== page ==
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Winter Training

Winter Training

There are a lot of challenges that come to mind when you think of running in winter weather. First and foremost is in winter, it’s often c-c-c-cold out. : ) And who really enjoys going outside and getting chilled to the bone? Not me. What’s funny is, when you hear the wind whistling or watch the news and see the temps are predicted to drop into the teens or single digits (or worse), most SANE people’s reaction is NOT, “Ooooo, SWEEEET!” Unless, of course, you like ice fishing. : )

But one of the things that is AWESOME about running in the cold is that you don’t have to worry much about overheating. Yes, you have to be careful about becoming dehydrated (and frostbite if you're going out in crazy cold weather [don’t]), but because you’re not dealing with heat, your body has the potential of functioning much better for longer (given that you don’t first freeze solid : ). But the winter months can be the ideal time to pump up your miles and get ready for a spring marathon or half-marathon. The miles are much easier in colder weather for most runners when compared to doing the same number of miles in mid-summer and really, the tough part of running in winter is just convincing yourself to get out the door.

So, here are a few things to help make it easier to motivate yourself to get out the door and get some miles in:

1) Give yourself a goal. Pick a spring marathon or half-marathon. If you have the means, pick one you can travel to where your chances of getting snowed or iced out are less; otherwise pick a bigger race with a long history of successful runs (less likelihood of cancelling due to weather).

2) Involve a running partner in your effort – nothing is more motivational than peer pressure . . . if you know someone is going to be waiting on you run, you both end up showing up when otherwise, if left up to your individual choices, you may have both just slept in instead.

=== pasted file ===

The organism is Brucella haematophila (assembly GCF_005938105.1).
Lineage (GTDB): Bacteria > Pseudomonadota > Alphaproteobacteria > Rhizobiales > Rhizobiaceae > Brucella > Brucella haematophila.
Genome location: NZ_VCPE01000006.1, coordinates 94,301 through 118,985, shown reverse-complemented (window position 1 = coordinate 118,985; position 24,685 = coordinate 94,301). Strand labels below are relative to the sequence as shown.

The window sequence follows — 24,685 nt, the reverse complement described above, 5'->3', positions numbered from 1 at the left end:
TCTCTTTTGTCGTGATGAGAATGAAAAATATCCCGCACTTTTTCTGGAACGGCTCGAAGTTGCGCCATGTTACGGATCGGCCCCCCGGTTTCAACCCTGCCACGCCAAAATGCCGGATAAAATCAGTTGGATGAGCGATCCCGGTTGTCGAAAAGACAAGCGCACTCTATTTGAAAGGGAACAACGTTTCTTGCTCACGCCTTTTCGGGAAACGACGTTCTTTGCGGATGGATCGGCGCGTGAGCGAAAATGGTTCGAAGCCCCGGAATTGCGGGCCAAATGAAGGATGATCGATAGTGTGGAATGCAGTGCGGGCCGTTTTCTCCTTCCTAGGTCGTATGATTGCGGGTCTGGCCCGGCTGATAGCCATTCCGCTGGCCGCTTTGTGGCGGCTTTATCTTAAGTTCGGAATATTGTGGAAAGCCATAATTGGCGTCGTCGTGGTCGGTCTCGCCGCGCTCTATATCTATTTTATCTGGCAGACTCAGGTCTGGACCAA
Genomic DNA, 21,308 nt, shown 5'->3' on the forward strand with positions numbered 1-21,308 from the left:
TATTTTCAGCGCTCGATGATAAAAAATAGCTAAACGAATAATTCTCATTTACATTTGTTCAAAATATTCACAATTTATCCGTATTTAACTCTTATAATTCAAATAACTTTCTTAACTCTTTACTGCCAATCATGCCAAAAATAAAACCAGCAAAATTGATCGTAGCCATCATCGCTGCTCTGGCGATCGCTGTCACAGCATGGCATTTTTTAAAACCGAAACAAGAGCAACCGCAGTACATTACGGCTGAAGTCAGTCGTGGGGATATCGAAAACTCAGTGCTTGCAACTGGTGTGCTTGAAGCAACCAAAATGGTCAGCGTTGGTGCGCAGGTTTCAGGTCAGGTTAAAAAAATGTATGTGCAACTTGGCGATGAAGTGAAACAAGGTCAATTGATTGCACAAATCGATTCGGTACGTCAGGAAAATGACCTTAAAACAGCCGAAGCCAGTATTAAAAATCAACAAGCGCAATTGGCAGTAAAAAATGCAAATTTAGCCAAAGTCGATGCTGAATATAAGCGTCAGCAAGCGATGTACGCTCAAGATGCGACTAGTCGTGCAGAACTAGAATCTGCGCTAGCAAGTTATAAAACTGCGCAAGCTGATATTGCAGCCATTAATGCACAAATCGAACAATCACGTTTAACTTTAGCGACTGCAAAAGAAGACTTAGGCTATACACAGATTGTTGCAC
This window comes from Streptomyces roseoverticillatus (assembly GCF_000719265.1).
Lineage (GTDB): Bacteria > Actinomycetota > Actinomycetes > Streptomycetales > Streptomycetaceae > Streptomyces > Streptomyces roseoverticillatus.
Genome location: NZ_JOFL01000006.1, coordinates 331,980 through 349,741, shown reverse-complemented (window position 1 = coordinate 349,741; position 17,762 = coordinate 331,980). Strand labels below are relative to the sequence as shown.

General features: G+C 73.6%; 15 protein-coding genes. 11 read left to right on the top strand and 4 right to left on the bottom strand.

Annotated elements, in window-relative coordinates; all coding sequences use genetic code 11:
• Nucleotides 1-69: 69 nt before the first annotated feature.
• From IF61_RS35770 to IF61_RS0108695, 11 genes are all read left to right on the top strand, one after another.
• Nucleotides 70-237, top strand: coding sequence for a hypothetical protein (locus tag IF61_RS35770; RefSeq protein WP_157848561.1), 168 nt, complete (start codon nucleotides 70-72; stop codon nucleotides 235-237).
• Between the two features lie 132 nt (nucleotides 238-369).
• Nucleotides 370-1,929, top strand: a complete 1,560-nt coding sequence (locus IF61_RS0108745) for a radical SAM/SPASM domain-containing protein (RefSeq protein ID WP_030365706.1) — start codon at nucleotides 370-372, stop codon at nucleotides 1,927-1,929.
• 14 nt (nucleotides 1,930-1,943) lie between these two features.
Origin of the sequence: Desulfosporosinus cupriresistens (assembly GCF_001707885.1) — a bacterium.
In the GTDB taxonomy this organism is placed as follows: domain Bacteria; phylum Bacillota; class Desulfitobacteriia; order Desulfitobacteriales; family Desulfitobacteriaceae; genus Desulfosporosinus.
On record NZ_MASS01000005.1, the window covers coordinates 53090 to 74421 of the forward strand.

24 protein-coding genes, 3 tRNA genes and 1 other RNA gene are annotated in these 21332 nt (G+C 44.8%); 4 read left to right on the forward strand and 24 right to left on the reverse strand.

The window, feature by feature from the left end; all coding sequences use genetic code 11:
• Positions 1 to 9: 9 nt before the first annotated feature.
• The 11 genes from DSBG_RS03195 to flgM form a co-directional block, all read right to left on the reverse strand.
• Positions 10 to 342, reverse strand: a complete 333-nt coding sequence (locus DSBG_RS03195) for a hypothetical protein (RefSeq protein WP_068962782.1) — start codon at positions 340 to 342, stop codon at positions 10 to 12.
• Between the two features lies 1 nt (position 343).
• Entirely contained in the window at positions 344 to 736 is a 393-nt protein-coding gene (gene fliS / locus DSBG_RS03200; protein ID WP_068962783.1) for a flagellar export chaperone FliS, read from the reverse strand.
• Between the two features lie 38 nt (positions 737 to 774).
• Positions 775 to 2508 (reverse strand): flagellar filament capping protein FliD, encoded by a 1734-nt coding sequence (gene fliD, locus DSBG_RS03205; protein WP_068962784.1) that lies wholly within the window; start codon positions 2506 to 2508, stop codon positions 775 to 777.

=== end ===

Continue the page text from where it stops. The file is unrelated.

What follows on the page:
3) As far as I’m concerned, the first layer of running clothes can easily double as pajamas . . . you wear them to bed and when you get up, you’re already halfway dressed for your run – have the rest of your clothes laid out.

4) Be sure to put hand lotion on and if your feet tend to get cold, coat them in some petroleum jelly before your run – helps to keep your hands and feet warmer.

5) Wicking clothing and layering your clothing are ESSENTIALS for cold-weather running.

6) If you have to stop and go into a building to use a restroom, be sure to remove your hat and gloves ASAP so you don’t sweat a ton in them (nothing worse than going back out in the cold and your hat and gloves are now wet with sweat because the temp difference inside was so much different).

7) Find a warm pair of wicking tights and buy them : ) Too many tights, in my opinion, are made for those who need tights at 40 degrees. For COLD running, I like heavier, thick tights that wick and almost feel like they’re fleeced lined (warm legs mean warm muscles : ).

8) If you’re looking for a running jacket, make sure that it has a lip/flap that goes fully over the zipper or fully behind the zipper so that wind can’t penetrate straight through it. Nothing makes running in cold weather more challenging than choosing the WRONG clothes to run in . . . there’s nothing fun about running when your core gets cold or your legs and feet go numb! : )

9) You can spend a lot of money on brand-named running gloves, but really, I’ve found the cheap cotton work gloves (often called “jersey” gloves and come in dark brown) are my warmest pair of running gloves . . . why? Because I can pull my fingers in from the glove fingers easily to get them warm if it’s really cold; otherwise the looseness of the glove helps to trap the warmed air inside the glove, insulating my hands. Also, because they cost between 69¢ and $2 a pair, I don’t mind doing some cross training in them.

10) Speaking of cross training, I was home for Christmas this year (Northeast Wisconsin) and one of the days was colder than I’ve gotten used to down here in Southwest Missouri. The wind chill was low teens if not single digits. So, what I did was a cross-training workout in a nearby park’s parking lot. After a mile or so warm-up, I ran about a quarter mile in the parking lot (loops) and then did an exercise such as 20 jumping jacks, 20 push-ups, 20 tricep dips (park bench), 20 mountain climbers, or pull-ups using the monkey bars, etc. The idea being getting my arms and upper body more involved and getting my heart rate up higher (the result was it kept my entire body warm, it was a great workout, and the temperature didn’t bother me : )

Well, I hope some of these tips prove helpful to you!

Have an awesome run today and an even better New Year’s!


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